How Oral Health is Linked to General Health?

Pregnancy Dental Care in Nagpur

How Oral Health Relates To Good Overall Health?

Contrary to many people’s belief that having tooth cavities and bleeding gums will have no connection with the rest of the body, your oral health status can directly affect your physical health and wellbeing. An unhealthy oral environment can not only lead to multiple problems regarding the teeth and gums, but also affect the normal functioning of the body, and can result in poor overall health as well.

The Mouth-Body Connection

Your mouth is a gateway to the whole body, and anything that you eat or drink first passes through the mouth and then goes into the digestive system and other parts of the body. Not caring for your oral health through regular brushing and flossing can create a favorable environment for the growth and replication of several diseases causing bacteria. Apart from causing tooth decay and sensitivity, these harmful bacteria can penetrate the gums and lead to inflammation of the gums, a condition known as gingivitis, which is characterized by inflamed, red and painful gums that bleed upon touching or probing. It is from these sore gums that the pathogenic bacteria get access to the blood stream, and then cause infections in other parts of the body.

Your Oral Health and Diabetes

As a direct consequence of inflammation of the gums and their surrounding structures within the oral cavity, the body’s ability to utilize insulin and metabolize sugars is decreased. This can further aggravate the pre-existing symptoms of the diabetic patients. To complicate things even more, the high blood sugar levels provide an ideal environment for the bacteria to multiply and worsen the pre-existing dental infections. The good news is that by keeping one condition in check, the other can easily be controlled.

Poor Oral Health Can Affect Your Heart Too!

Any inflammation within the mouth can easily travel to the heart and vascular structures through the bloodstream and cause heart problems. Patients who have undergone heart surgery to get their cardiac valves replaced with prosthetic ones are at a greater risk of having endocarditis if they do not maintain a good oral hygiene. The bacteria present in the dental plaque and calculus can gain entry into the heart during brushing or ultrasonic cleaning of the teeth, and result infection of the prosthetic heart valves, known as endocarditis.
Similarly, the bacteria can gain entry into the blood through the gums and initially cause an inflammation of the blood vessels. This can lead to a reduced blood flow to the heart, causing high blood pressure and direct ischemic damage to the heart. Furthermore, the bacteria-rich plaque deposited on the vessels can get dislodged, and cause infections in the heart tissues.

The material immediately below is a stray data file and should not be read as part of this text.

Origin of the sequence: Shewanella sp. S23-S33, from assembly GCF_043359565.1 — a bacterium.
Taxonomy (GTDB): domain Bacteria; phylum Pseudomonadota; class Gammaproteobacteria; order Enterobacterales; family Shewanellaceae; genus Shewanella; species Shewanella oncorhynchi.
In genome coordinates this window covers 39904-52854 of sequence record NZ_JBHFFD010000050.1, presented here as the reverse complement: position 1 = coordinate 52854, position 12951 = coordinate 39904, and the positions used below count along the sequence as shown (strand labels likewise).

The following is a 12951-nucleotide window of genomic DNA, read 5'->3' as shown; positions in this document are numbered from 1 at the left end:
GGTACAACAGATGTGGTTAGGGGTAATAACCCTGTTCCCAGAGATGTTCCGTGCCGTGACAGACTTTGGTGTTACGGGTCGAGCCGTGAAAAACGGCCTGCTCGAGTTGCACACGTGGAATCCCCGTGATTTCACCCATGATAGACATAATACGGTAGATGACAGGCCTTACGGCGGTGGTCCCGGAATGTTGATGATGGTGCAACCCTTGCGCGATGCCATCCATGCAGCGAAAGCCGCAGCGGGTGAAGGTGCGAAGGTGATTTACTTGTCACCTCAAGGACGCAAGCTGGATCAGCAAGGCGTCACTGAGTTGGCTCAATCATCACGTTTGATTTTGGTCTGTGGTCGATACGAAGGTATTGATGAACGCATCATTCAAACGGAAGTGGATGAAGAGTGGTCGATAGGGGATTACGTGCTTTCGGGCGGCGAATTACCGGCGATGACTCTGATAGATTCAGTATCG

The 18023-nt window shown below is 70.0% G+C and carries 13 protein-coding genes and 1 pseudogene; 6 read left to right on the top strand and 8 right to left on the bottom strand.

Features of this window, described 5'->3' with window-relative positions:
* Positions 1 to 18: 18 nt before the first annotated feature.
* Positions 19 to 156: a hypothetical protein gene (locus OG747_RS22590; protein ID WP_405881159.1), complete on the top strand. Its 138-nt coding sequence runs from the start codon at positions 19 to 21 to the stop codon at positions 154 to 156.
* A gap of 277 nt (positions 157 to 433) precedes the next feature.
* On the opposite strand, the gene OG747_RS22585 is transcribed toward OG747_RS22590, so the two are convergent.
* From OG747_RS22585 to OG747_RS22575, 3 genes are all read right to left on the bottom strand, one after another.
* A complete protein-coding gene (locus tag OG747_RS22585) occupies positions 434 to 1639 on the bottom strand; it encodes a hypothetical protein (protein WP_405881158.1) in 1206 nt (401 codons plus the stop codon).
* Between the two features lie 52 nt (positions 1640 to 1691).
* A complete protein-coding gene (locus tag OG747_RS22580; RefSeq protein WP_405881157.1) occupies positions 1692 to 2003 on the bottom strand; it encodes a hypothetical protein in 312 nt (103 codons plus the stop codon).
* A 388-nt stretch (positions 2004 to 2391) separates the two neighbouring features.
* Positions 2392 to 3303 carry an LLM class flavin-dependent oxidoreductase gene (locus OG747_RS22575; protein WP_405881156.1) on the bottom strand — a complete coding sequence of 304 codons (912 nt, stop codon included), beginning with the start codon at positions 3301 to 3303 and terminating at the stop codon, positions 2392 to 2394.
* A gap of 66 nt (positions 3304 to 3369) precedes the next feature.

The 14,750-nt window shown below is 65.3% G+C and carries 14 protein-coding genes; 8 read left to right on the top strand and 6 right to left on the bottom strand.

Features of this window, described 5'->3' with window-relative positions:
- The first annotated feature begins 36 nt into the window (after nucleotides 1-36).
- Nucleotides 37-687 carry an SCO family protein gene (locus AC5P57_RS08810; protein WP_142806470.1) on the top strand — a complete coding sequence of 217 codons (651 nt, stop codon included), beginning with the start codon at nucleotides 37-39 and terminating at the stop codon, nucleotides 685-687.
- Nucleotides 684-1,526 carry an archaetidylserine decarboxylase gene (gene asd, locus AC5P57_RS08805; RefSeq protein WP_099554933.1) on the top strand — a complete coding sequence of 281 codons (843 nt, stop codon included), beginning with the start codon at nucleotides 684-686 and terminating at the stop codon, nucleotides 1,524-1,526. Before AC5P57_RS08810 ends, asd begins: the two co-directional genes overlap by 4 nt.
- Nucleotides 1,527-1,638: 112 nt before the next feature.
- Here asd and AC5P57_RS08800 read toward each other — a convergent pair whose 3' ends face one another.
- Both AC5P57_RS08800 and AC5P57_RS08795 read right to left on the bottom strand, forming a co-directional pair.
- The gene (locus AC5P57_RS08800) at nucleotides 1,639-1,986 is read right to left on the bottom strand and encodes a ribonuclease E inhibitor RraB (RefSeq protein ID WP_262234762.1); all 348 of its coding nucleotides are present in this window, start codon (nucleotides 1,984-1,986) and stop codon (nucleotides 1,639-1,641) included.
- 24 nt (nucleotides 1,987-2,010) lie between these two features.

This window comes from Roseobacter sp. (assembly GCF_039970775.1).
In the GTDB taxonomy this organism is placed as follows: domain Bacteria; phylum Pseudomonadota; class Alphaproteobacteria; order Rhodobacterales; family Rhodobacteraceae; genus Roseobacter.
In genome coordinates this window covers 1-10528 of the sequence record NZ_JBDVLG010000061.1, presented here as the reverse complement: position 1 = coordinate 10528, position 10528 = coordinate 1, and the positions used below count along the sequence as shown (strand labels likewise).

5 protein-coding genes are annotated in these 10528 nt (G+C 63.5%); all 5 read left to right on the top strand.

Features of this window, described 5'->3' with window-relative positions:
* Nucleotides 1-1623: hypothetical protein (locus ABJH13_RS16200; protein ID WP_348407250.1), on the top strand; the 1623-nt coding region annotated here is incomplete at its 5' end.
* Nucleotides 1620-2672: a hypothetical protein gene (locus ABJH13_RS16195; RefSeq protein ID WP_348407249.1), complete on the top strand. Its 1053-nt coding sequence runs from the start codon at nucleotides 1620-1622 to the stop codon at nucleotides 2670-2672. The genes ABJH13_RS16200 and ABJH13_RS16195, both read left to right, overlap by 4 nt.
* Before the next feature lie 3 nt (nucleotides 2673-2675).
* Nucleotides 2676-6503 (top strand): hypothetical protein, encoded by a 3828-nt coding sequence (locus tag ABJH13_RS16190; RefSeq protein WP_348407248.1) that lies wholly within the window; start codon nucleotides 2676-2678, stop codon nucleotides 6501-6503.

Oral Health and Alzheimer’s disease

Alzheimer’s disease is a progressive nervous condition characterized by generalized, gradual degeneration of the brain. Various studies have shown a direct relationship between poor oral health and incidence of Alzheimer’s. Harmful bacteria present in long-standing dental infections can enter the brain through the bloodstream, causing direct damage to the nervous structures, which is evident in the form of dementia.
Oral Health and Respiratory Diseases

The disease-causing bacteria that adhere to the dental plaque can enter the lungs, and cause various respiratory problems, including pneumonia. Again, through the lungs, the infection can gain access to the bloodstream and play havoc in other regions of the body!

Oral Health Can Cause Problems in Pregnancy

The oral bacteria generate toxins that can penetrate the placenta of expecting mothers through the bloodstream, and can not only lead to problems with fetal development but can also trigger labor movements too soon, resulting in a preterm birth. According to the National Institute of the Dental and Craniofacial Research, up to 18 percent cases of preterm birth have been attributed to poor oral hygiene and pre-existing gingival and periodontal infections in pregnant women.

What Should You Do?

Now we know what can happen apart from carious teeth and bad breath if we don’t look after our oral health, which is pretty scary. But the good news is that the solution to all these problems is very simple. If you can just take care of your oral hygiene, in addition to eating healthy, exercising regularly, and visiting your dentist frequently, you can kiss your oral health concerns goodbye.

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